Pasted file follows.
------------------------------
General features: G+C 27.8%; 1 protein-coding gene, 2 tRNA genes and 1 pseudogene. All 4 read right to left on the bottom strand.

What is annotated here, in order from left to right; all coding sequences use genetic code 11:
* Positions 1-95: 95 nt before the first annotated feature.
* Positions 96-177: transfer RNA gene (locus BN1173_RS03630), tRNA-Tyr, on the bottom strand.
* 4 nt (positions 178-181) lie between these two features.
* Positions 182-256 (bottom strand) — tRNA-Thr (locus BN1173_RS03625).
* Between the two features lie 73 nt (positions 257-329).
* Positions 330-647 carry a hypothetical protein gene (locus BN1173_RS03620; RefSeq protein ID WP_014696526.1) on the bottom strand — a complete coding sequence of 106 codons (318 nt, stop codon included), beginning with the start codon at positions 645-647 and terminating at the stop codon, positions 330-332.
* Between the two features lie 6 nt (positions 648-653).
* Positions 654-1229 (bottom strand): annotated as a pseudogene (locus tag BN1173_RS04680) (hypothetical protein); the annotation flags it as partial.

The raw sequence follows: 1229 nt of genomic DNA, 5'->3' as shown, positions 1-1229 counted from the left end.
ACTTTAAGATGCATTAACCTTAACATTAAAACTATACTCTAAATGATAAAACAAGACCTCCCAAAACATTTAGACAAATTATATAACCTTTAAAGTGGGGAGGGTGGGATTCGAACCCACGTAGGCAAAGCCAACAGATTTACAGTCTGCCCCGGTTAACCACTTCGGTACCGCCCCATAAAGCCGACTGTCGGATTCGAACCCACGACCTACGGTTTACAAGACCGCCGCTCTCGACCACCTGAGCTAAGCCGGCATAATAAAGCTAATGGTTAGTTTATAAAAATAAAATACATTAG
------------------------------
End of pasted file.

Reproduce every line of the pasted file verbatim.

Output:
General features: G+C 27.8%; 1 protein-coding gene, 2 tRNA genes and 1 pseudogene. All 4 read right to left on the bottom strand.

What is annotated here, in order from left to right; all coding sequences use genetic code 11:
* Positions 1-95: 95 nt before the first annotated feature.
* Positions 96-177: transfer RNA gene (locus BN1173_RS03630), tRNA-Tyr, on the bottom strand.
* 4 nt (positions 178-181) lie between these two features.
* Positions 182-256 (bottom strand) — tRNA-Thr (locus BN1173_RS03625).
* Between the two features lie 73 nt (positions 257-329).
* Positions 330-647 carry a hypothetical protein gene (locus BN1173_RS03620; RefSeq protein ID WP_014696526.1) on the bottom strand — a complete coding sequence of 106 codons (318 nt, stop codon included), beginning with the start codon at positions 645-647 and terminating at the stop codon, positions 330-332.
* Between the two features lie 6 nt (positions 648-653).
* Positions 654-1229 (bottom strand): annotated as a pseudogene (locus tag BN1173_RS04680) (hypothetical protein); the annotation flags it as partial.

The raw sequence follows: 1229 nt of genomic DNA, 5'->3' as shown, positions 1-1229 counted from the left end.
ACTTTAAGATGCATTAACCTTAACATTAAAACTATACTCTAAATGATAAAACAAGACCTCCCAAAACATTTAGACAAATTATATAACCTTTAAAGTGGGGAGGGTGGGATTCGAACCCACGTAGGCAAAGCCAACAGATTTACAGTCTGCCCCGGTTAACCACTTCGGTACCGCCCCATAAAGCCGACTGTCGGATTCGAACCCACGACCTACGGTTTACAAGACCGCCGCTCTCGACCACCTGAGCTAAGCCGGCATAATAAAGCTAATGGTTAGTTTATAAAAATAAAATACATTAG